NEW YORK - The gender-neutral term "Latinx" has emerged as an alternative to describe the Hispanic or Latino population.
The word was added to the Merriam-Webster Dictionary in 2018.
Belize Hernandez, from The Center, a group that advocates for the LGBTQ community says the word is where a person’s Latino and gender identity intersects.
"Latinx would be a way to reclaim the identity of Latinidad or Latino what most people would consider Latin heritage in a way that would be more inclusive to their gender identity," says Hernandez.
According to a recent study from the Pew Research Center, 23 percent of adults who identify as Hispanic or Latino heard of the term Latinx. The study also found that 3 percent say they use the term.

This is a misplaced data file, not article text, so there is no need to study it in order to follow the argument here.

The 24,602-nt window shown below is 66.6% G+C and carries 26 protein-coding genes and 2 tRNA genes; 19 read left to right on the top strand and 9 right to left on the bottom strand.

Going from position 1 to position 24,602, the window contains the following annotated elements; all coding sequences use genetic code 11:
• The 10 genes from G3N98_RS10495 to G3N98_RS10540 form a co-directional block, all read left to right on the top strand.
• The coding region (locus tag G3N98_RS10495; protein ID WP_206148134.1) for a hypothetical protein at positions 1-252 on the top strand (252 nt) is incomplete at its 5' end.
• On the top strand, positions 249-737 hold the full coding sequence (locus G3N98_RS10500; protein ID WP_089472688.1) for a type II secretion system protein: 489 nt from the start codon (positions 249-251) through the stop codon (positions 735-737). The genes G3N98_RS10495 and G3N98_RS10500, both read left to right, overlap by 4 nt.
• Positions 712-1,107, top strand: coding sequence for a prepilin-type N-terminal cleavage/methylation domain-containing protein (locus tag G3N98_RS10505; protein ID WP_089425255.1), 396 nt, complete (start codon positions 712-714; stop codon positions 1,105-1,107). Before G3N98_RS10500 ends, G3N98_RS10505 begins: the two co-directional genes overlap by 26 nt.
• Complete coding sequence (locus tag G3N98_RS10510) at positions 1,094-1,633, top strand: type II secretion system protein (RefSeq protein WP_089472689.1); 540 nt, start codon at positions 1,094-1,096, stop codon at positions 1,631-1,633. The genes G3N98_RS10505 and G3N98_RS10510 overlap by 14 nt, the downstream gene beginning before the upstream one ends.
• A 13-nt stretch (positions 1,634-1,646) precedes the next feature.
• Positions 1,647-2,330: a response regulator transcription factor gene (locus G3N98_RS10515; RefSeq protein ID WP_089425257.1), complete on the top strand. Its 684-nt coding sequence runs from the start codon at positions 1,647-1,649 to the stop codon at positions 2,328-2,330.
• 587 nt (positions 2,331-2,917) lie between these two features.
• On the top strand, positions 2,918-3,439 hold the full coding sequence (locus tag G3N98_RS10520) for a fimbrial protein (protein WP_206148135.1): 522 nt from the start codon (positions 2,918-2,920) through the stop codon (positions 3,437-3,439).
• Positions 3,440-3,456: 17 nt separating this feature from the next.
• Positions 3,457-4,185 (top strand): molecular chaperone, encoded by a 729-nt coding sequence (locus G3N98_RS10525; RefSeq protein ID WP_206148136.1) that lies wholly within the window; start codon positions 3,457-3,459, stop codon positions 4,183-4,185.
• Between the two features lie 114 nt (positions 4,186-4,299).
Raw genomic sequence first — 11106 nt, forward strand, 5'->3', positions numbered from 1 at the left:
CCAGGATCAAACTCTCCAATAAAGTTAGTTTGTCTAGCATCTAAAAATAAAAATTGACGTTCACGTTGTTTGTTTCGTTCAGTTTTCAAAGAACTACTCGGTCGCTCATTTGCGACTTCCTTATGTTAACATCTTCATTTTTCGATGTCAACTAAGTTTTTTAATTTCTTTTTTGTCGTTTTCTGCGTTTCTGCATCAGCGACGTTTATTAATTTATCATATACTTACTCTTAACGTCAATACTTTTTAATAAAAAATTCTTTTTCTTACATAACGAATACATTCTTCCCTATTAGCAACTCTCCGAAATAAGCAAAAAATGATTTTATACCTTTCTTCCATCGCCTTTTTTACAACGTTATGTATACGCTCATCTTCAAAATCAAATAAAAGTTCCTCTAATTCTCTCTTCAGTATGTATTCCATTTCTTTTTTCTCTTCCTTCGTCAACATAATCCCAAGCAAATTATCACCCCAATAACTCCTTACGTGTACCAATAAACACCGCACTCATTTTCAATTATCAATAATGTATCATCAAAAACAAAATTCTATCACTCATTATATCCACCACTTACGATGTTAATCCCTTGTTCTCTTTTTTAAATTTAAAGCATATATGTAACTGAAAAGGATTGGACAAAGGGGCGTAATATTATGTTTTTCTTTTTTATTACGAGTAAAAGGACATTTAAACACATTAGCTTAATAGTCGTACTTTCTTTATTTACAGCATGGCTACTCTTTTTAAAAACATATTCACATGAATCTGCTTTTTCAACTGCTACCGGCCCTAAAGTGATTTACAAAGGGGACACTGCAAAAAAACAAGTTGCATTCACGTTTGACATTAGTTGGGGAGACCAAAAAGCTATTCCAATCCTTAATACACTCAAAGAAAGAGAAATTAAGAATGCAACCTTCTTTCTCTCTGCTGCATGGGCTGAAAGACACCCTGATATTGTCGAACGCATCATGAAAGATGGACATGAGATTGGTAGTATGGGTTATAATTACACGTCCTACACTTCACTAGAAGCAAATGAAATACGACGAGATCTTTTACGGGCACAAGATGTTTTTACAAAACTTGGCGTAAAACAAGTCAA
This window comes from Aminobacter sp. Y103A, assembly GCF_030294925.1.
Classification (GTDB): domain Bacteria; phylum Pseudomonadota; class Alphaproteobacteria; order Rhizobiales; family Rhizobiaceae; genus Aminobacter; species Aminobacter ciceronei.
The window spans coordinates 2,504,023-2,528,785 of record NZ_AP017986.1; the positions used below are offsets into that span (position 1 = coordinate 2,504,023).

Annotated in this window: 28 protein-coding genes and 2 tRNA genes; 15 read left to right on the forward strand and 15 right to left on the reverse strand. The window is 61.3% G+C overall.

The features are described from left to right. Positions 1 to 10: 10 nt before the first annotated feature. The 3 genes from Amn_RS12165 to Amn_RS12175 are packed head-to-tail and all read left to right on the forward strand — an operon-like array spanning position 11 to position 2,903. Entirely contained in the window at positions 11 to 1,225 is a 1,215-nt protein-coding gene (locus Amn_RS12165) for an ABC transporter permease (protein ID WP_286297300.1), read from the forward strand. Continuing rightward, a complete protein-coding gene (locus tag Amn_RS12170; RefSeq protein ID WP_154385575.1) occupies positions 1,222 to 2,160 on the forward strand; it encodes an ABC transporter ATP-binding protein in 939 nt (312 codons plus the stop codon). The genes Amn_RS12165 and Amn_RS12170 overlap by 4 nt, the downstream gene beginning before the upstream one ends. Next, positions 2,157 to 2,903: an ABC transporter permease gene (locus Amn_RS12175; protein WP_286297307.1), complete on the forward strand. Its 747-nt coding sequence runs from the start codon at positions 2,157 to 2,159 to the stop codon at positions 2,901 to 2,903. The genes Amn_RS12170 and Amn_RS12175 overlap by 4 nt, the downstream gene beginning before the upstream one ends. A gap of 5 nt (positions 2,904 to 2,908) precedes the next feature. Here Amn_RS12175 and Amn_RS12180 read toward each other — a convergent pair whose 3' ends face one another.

Lázaro Lima, a Hunter College professor at the Department of Africana and Puerto Rican/Latino Studies says the term has been met with criticism.
"The term is not going to satisfy anyone all the time but it really does satisfy people in a way that makes the possibility for being American ones that recognizes the diversity we have in the United States," says Lima.
"No one is saying you can’t say Hispanic or Latin no one is canceling that option for you," says Hernandez.
Although the word Latinx has yet to be fully embraced, the term comes during a broader movement in regards to gender identity.